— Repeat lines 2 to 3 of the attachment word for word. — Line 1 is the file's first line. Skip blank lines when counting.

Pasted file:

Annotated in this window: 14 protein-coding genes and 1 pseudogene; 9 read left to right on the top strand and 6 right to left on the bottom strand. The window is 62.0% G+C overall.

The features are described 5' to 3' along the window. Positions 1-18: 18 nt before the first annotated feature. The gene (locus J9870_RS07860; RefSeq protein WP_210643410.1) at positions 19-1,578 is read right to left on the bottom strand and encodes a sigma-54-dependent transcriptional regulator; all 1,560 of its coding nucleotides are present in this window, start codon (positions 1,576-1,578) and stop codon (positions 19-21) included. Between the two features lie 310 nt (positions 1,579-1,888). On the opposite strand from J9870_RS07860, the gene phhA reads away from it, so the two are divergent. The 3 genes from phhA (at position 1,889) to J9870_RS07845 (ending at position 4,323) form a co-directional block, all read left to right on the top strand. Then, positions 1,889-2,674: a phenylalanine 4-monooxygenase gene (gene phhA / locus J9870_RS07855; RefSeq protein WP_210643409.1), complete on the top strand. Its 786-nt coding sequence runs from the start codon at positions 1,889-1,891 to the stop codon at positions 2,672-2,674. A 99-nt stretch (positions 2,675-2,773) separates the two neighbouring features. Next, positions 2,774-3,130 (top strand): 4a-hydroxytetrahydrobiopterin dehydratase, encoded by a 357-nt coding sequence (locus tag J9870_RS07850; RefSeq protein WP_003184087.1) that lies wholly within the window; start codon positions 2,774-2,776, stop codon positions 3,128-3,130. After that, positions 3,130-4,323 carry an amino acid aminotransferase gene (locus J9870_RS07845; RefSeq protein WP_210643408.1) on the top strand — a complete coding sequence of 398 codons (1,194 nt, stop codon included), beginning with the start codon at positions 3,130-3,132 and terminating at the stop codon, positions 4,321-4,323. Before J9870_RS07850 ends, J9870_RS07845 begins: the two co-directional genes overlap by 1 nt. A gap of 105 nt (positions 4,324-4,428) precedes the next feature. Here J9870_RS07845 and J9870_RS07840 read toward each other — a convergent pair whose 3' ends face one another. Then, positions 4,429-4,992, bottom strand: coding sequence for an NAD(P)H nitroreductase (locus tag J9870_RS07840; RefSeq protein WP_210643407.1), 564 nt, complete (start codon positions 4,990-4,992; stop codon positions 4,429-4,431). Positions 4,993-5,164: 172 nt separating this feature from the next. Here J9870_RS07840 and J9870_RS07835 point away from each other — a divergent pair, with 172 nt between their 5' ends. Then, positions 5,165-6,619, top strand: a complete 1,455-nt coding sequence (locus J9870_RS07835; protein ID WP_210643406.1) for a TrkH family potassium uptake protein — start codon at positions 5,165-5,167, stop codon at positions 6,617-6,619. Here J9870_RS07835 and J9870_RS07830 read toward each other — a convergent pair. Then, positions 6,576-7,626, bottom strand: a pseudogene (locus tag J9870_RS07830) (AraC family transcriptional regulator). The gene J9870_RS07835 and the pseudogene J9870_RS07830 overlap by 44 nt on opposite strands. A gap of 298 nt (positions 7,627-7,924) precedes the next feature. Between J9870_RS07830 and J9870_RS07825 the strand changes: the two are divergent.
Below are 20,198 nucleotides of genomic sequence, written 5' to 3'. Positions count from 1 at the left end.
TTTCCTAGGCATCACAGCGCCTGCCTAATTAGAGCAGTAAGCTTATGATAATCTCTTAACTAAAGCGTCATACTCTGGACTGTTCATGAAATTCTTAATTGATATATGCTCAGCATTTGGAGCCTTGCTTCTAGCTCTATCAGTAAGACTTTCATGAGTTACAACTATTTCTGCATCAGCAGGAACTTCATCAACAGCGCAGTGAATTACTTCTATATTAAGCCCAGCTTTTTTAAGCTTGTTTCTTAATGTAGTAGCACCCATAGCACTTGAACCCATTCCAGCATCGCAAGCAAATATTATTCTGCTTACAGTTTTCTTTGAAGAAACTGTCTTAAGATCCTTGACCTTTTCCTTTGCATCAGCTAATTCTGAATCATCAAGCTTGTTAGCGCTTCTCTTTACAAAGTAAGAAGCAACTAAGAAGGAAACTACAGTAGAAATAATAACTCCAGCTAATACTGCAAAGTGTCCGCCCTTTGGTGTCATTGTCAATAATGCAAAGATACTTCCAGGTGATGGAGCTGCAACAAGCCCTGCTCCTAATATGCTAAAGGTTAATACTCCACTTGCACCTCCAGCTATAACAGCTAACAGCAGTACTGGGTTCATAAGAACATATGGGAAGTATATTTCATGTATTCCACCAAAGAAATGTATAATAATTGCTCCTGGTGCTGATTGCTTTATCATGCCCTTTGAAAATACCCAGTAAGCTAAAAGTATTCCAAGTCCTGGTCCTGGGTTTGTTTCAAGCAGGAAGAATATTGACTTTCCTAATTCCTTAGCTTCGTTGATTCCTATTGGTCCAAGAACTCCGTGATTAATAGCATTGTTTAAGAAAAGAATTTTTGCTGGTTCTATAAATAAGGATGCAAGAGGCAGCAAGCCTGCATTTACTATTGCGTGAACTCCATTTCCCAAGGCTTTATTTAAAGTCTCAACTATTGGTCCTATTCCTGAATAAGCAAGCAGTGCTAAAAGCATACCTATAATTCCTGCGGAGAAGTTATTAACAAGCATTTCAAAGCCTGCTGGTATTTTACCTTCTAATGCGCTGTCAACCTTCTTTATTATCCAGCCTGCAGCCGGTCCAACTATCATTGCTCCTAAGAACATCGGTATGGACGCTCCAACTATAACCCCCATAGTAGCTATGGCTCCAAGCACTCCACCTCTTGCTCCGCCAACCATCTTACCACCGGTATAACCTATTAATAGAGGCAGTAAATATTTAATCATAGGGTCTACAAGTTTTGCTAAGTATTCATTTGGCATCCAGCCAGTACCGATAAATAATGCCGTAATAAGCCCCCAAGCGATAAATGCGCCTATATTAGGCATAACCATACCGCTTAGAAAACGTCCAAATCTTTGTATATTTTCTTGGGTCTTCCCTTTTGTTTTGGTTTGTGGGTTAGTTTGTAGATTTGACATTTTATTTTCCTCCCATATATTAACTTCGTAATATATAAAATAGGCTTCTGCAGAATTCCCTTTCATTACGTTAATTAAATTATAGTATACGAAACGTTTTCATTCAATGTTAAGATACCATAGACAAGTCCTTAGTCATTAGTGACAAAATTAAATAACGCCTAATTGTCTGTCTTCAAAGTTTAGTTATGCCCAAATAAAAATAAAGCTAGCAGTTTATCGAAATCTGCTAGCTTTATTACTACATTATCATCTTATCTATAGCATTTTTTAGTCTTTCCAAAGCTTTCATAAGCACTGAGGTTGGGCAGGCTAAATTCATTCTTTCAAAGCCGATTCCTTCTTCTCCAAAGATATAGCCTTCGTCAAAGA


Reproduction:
The features are described 5' to 3' along the window. Positions 1-18: 18 nt before the first annotated feature. The gene (locus J9870_RS07860; RefSeq protein WP_210643410.1) at positions 19-1,578 is read right to left on the bottom strand and encodes a sigma-54-dependent transcriptional regulator; all 1,560 of its coding nucleotides are present in this window, start codon (positions 1,576-1,578) and stop codon (positions 19-21) included. Between the two features lie 310 nt (positions 1,579-1,888). On the opposite strand from J9870_RS07860, the gene phhA reads away from it, so the two are divergent. The 3 genes from phhA (at position 1,889) to J9870_RS07845 (ending at position 4,323) form a co-directional block, all read left to right on the top strand. Then, positions 1,889-2,674: a phenylalanine 4-monooxygenase gene (gene phhA / locus J9870_RS07855; RefSeq protein WP_210643409.1), complete on the top strand. Its 786-nt coding sequence runs from the start codon at positions 1,889-1,891 to the stop codon at positions 2,672-2,674. A 99-nt stretch (positions 2,675-2,773) separates the two neighbouring features. Next, positions 2,774-3,130 (top strand): 4a-hydroxytetrahydrobiopterin dehydratase, encoded by a 357-nt coding sequence (locus tag J9870_RS07850; RefSeq protein WP_003184087.1) that lies wholly within the window; start codon positions 2,774-2,776, stop codon positions 3,128-3,130. After that, positions 3,130-4,323 carry an amino acid aminotransferase gene (locus J9870_RS07845; RefSeq protein WP_210643408.1) on the top strand — a complete coding sequence of 398 codons (1,194 nt, stop codon included), beginning with the start codon at positions 3,130-3,132 and terminating at the stop codon, positions 4,321-4,323. Before J9870_RS07850 ends, J9870_RS07845 begins: the two co-directional genes overlap by 1 nt. A gap of 105 nt (positions 4,324-4,428) precedes the next feature. Here J9870_RS07845 and J9870_RS07840 read toward each other — a convergent pair whose 3' ends face one another. Then, positions 4,429-4,992, bottom strand: coding sequence for an NAD(P)H nitroreductase (locus tag J9870_RS07840; RefSeq protein WP_210643407.1), 564 nt, complete (start codon positions 4,990-4,992; stop codon positions 4,429-4,431). Positions 4,993-5,164: 172 nt separating this feature from the next. Here J9870_RS07840 and J9870_RS07835 point away from each other — a divergent pair, with 172 nt between their 5' ends. Then, positions 5,165-6,619, top strand: a complete 1,455-nt coding sequence (locus J9870_RS07835; protein ID WP_210643406.1) for a TrkH family potassium uptake protein — start codon at positions 5,165-5,167, stop codon at positions 6,617-6,619. Here J9870_RS07835 and J9870_RS07830 read toward each other — a convergent pair. Then, positions 6,576-7,626, bottom strand: a pseudogene (locus tag J9870_RS07830) (AraC family transcriptional regulator). The gene J9870_RS07835 and the pseudogene J9870_RS07830 overlap by 44 nt on opposite strands. A gap of 298 nt (positions 7,627-7,924) precedes the next feature. Between J9870_RS07830 and J9870_RS07825 the strand changes: the two are divergent.
Below are 20,198 nucleotides of genomic sequence, written 5' to 3'. Positions count from 1 at the left end.